So if you were taking 50% of each, judging purely on merit, this is what your selection would look like:


You've got all the A and B quality work from both, and a sprinkling of Cs from both. But that's assuming absolutely zero interference from our cultural bias. That's assuming 'George' isn't eight and a half times better at writing the same book as its actual female author, that men and women are getting equal reviews, prizes, and visibility, that they're getting equal levels of recommendations and retweets, and that there's no male-name effect suggesting that work with male names is better and more serious. But of course none of that's true. Our culture runs interference at every point, through our own unconscious bias.

So let's say our culture swings it just 20% in favour of men. Women’s share goes down to 30%, men’s goes up to70%. And this is our selection of books:


All the A-quality work still gets through. But overall, there is less B quality work and more C-quality work. And suddenly,  D-quality work starts appearing.

Now choose, at random, one from the red group and one from the blue group. Statistically, the one from the red group will be better. In other words, you have more chance of choosing a good ‘un from the red group than you do from the blue group. Statistically, once a book with a woman's name has made it through the various hurdles of the male-name effect, only the top stuff gets through.

But of course, that’s not how we choose, because we’re also choosing on visibility and with the same cultural bias that creates this situation in the first place:

 Choose one of the first ones you can see. It’s blue. The work by women is still there. It's just... not as visible, somehow. The Gaimans, Kings, and McEwans come easily to mind while you have to scratch your head and squint to spot the Atwoods, Byatts, Equivels, and Allendes. Again, and I cannot repeat this enough, this is not men against women. Both sexes show systemic gender bias. Men benefit more from it, but we all do it.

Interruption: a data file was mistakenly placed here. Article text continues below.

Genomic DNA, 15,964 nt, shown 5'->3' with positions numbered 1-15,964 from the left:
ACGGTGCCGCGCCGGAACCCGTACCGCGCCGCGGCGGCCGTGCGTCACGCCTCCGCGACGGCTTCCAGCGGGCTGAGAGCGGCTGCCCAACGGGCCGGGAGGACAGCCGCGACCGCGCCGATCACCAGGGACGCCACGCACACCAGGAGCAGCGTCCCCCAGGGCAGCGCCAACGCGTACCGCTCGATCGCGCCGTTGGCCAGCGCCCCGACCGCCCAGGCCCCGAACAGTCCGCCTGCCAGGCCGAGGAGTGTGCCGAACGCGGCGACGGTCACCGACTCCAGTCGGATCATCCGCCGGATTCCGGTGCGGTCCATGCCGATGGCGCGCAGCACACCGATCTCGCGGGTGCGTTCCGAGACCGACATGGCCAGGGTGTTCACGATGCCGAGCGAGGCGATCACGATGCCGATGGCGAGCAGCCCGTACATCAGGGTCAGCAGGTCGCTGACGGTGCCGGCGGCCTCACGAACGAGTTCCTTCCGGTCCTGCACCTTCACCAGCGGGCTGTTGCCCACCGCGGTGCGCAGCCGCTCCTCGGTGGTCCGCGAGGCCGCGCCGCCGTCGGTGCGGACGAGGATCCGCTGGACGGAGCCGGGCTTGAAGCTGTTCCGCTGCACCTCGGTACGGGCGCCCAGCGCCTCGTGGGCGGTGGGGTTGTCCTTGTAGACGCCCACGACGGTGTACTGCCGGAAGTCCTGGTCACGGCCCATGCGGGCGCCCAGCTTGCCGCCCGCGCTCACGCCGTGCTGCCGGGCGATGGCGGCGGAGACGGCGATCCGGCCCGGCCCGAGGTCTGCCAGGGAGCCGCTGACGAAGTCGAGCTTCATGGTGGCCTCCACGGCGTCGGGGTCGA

I did my gender count. I gritted my teeth, grumped and harrumphed, scratched my head, and resented it, and did it, and I ended up with a much better selection of work, as always. I felt the same delight I feel every time, at the much better reading list I've compiled, and the same embarrassment at the work and authors I'd forgotten, and I leant back, sighed happily, and scanned my gender-equal list.

Then something in my head twisted. I don’t know what removed my usual spectacles. I think I was questioning whether I had a really good example of urban paranormal, and thought of Ben Aaronovitch - then I thought, 'Hold on, wasn't his protagonist black? Is Ben Aaronvitch black?' Googled him - nope. Then I suddenly looked at my list through different eyes, and scanned down the author names. Everyone on the list was white. Not one person of colour.  At least I'd had a few women, to start with, in the original list. And if the bar is set higher for women, how much higher is it set for people of colour? In other words: how much incredible stuff am I missing out on? How much A-list work am I not including?

I have years of curated studies and stats on the systemic bias against female names. When it comes to race, though, I have the clear gulf of my own blindness. The 2015 VIDA count was the first to count race as well as gender, and just as my whitewashed reading list indicated, it only gets worse. For instance, in 2015, the New York Review of Books featured 4 men for every 1 woman. But women of colour were only 10% of the women. I hone in on data about bias against female names, because that affects me directly, but had stayed oblivious to bias against non-white names, even when the same articles were flagging that up, as in the VIDA count.